US 6993955 B1
Semiconductor gas sensors with improved selectivity to target gases are provided by having a semiconductor gas-sensing layer and a layer thereon of microporous ceramic oxide having catalytic activity.
1. A gas sensor comprising:
a semiconductor gas-sensing layer;
a filter layer of microporous, precious metal free ceramic oxide having a catalytic activity coated on the gas-sensing layer, the microporous ceramic oxide being of a different material than the gas-sensing layer, the ceramic oxide being an oxide of one or more first order transition elements and/or one or more of La, Ce, Pr, Zr, Mo, W, Al, Si, Sn, Pb, and Bi; and
at least two electrodes in contact with the gas-sensing layer for monitoring the resistance of the gas-sensing layer.
2. A gas sensor according to
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10. A method of manufacturing a gas sensor comprising the steps of: screen-printing a semiconductor layer onto a substrate; coating a filter layer of microporous, precious metal free ceramic oxide having a catalytic activity onto the semiconductor gas-sensing layer, the microporous oxide filter layer being of different material than the gas-sensing layer;
co-firing the semiconductor and ceramic oxide layer; and
providing at least two electrodes in contact with the gas-sensing layer for monitoring the resistance of the gas-sensing layer.
11. A method according to
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Amongst the many technical challenges facing manufacturers of semiconductor sensors/detectors is the need to avoid false alarms. The common cause of false alarms is the presence in the vicinity of the detector of a gas (so-called interference gas) to which the detector responds in a way similar to that for the target gas. To improve the specificity of the detector, one common approach for gas detectors based on semiconductor sensors is to employ a filter material such as activated carbon. Protection against the more common interference gases is achieved provided their concentration is not too high so as to overwhelm the filter. However, this approach suffers from a number of disadvantages, such as a finite absorption capacity, an increased response time and a specificity which may not suit all sensors: carbon blocks hydrocarbons, alcohols and hexamethyldisiloxane (HMDS) but is less adsorbent to ammonia, carbon monoxide, hydrogen and methane.
Other approaches to provide selectivity have been cited in the literature. One such approach is to use sophisticated two-temperature operation modes, as described in U.S. Pat. No. 5,517,182. The sensor surface is purged at the at the higher temperature, while differentiation between the various gases is achieved at the lower temperature by virtue of the faster rate of response of the smaller molecules, such as CO. Another approach is to dope the semiconductor with another oxide so as to enhance its catalytic activity towards the target gas while suppressing it towards other gases (1, 2). This approach requires that the surface electrical properties of the semiconductor are not adversely affected. Enrichment of the surface of the semiconductor grains with a catalyst such as platinum or palladium is still another approach (1, 2). Increased sensitisation has been reported but as with all technologies revolving around noble metal catalysts, poisoning of the noble metal is a potential weakness.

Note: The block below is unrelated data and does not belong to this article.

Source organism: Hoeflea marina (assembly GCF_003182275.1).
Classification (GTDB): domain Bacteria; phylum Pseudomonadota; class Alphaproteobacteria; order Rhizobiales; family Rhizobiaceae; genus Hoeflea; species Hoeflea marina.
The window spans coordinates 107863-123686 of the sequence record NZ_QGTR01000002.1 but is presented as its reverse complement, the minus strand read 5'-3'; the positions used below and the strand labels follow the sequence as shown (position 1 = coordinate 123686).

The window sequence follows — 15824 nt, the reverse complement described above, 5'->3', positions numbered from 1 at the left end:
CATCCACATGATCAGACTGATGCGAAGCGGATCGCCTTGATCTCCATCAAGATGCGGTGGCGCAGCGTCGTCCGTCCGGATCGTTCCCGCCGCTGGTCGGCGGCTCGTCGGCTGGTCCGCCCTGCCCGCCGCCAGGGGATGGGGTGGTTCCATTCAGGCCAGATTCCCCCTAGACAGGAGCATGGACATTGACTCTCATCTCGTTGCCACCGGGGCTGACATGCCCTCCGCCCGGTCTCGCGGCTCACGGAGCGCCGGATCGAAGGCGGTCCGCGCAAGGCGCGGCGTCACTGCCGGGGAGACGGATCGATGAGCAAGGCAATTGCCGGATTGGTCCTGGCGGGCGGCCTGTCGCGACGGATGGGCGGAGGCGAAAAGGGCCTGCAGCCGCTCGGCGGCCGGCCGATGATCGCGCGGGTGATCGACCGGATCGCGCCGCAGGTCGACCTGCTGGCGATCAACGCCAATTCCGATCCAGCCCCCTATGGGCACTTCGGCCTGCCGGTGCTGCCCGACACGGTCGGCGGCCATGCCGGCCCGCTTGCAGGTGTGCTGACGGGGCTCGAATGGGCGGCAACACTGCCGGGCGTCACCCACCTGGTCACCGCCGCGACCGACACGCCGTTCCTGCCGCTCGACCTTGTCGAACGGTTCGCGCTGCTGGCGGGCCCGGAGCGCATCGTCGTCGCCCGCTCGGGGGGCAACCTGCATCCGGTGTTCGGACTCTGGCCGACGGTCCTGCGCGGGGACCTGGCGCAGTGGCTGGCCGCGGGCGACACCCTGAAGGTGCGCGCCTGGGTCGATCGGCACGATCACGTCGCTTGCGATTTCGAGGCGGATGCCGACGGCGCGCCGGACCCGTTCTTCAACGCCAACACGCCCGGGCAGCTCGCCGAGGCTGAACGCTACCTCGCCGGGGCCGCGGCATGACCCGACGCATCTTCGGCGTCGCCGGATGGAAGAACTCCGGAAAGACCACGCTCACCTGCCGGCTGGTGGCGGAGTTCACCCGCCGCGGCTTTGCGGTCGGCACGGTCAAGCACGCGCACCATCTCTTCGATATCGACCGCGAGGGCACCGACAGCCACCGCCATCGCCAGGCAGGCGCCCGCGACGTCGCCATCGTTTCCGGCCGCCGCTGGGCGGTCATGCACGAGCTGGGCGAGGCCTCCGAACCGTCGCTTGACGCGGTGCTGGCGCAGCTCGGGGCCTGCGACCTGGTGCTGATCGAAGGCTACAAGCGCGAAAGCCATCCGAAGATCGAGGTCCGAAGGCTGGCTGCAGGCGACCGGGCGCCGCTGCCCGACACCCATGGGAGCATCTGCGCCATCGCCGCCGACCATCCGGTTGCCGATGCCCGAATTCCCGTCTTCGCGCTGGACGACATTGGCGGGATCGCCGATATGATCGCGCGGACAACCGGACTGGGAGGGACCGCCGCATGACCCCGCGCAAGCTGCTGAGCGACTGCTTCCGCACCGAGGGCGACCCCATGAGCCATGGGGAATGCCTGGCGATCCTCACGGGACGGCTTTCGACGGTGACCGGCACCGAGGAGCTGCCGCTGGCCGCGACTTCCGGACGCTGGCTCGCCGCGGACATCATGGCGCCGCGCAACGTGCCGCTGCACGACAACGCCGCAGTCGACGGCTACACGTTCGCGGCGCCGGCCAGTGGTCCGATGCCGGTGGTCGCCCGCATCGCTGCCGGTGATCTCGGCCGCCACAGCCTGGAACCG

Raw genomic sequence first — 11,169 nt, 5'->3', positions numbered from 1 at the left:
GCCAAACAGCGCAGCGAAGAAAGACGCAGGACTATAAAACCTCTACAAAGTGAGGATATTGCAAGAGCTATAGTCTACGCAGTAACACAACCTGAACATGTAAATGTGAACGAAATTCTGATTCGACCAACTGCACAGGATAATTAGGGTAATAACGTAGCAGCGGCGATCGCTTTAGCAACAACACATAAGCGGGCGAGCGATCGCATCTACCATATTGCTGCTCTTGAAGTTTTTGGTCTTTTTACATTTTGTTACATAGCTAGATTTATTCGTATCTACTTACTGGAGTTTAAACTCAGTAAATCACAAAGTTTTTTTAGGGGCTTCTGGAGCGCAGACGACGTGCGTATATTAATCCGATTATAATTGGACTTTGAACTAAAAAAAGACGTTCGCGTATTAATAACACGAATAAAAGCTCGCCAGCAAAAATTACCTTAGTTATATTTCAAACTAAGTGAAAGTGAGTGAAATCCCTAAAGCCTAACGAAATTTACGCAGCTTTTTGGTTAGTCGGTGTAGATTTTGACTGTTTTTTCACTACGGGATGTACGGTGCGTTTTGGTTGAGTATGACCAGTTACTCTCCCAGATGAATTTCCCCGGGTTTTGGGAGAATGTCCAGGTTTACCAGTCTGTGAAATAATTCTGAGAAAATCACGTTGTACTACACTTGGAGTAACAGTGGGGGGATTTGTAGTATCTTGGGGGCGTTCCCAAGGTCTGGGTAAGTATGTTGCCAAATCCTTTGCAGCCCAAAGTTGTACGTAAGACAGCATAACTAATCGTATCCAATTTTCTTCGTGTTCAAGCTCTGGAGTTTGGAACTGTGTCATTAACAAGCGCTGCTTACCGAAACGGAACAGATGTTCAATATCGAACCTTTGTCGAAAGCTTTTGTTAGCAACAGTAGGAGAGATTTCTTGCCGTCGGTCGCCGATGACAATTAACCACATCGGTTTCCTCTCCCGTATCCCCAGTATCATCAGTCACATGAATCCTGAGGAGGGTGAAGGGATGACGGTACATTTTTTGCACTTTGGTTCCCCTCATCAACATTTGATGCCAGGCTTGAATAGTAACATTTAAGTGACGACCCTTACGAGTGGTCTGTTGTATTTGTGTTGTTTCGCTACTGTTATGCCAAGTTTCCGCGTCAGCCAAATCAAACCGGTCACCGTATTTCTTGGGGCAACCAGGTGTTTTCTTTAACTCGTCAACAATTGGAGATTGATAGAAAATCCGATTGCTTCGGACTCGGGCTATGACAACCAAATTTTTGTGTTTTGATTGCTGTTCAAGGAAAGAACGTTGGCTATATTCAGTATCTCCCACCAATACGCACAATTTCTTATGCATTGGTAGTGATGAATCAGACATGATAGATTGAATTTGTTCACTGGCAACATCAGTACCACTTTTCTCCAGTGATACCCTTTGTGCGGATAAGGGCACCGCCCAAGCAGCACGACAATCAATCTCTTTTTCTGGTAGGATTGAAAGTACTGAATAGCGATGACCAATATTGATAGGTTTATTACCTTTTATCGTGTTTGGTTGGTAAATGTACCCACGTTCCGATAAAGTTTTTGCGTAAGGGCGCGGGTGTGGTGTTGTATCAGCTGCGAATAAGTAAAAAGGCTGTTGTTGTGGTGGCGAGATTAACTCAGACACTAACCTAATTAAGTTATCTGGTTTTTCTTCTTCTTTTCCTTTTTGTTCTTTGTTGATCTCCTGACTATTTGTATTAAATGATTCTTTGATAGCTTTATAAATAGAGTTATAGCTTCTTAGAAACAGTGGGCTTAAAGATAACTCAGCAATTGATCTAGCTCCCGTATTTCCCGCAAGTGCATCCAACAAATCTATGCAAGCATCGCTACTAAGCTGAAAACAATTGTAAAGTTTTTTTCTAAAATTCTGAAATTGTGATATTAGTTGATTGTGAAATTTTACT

A third approach is to use a coating over the sensor to promote combustion of the heavier gases, which in many cases constitute the interferent gases, prior to reaching the “sensing” layer (2,3). DE19708770 describes the use of a catalytic pre-oxidation filter, comprised of a thick porous layer of Ga2O3 above a thin-film Ga2O3 gas sensor, for detecting methane. The presence of the pre-oxidation filter is claimed to eliminate cross-sensitivities to ethanol and to other organic interferent gases. EP0280540 describes the use of an outer catalyst layer fabricated of either conductive or non-conductive material to promote combustion of interferent gases. The conductive material is tin oxide impregnated with Pt or Pd and requires a porous glass layer positioned between the sensing material and the filter layer. The non-conductive material is Pt- or Pd-doped alumina and does not require the porous glass layer. In these examples, increased specificity is achieved primarily by reducing or suppressing the response to the interferent gas through accelerated combustion while the response to the target gas remains unaffected. Elsewhere (4, 5), the use of coatings have been shown to provide a significant enhancement in sensitivity to simple mobile gases, such as hydrogen and carbon monoxide. Here the coatings which are applied in a dense manner, act to slow down the diffusion of oxygen to the sensing layer while the inward fluxes of the faster diffusing hydrogen and carbon monoxide are relatively unchanged. The resulting low oxygen partial pressure in the interior regions is responsible for the higher sensitivities observed for hydrogen and carbon monoxide. Accordingly, the teaching in the prior art suggests that coatings are beneficial in providing selectivity where the target gas in a small molecule and the interferent gas is a larger molecule.
We have now found that if we deposit a microporous coating of a ceramic oxide powder having catalytic activity onto the semiconductor layer, amplification of the response to the heavier gas is possible. We have also found in certain cases that the coating suppresses all gas responses but more so, the responses to the lighter gases. The microporous layer is in intimate contact with the underlying semiconductor layer and, therefore, becomes “hot” on powering up the sensor. As such, its catalytic activity is increased. The ceramic powder does not contain any precious metal such as Pt or Pd and thereby, is resistant to a loss in activity through poisoning.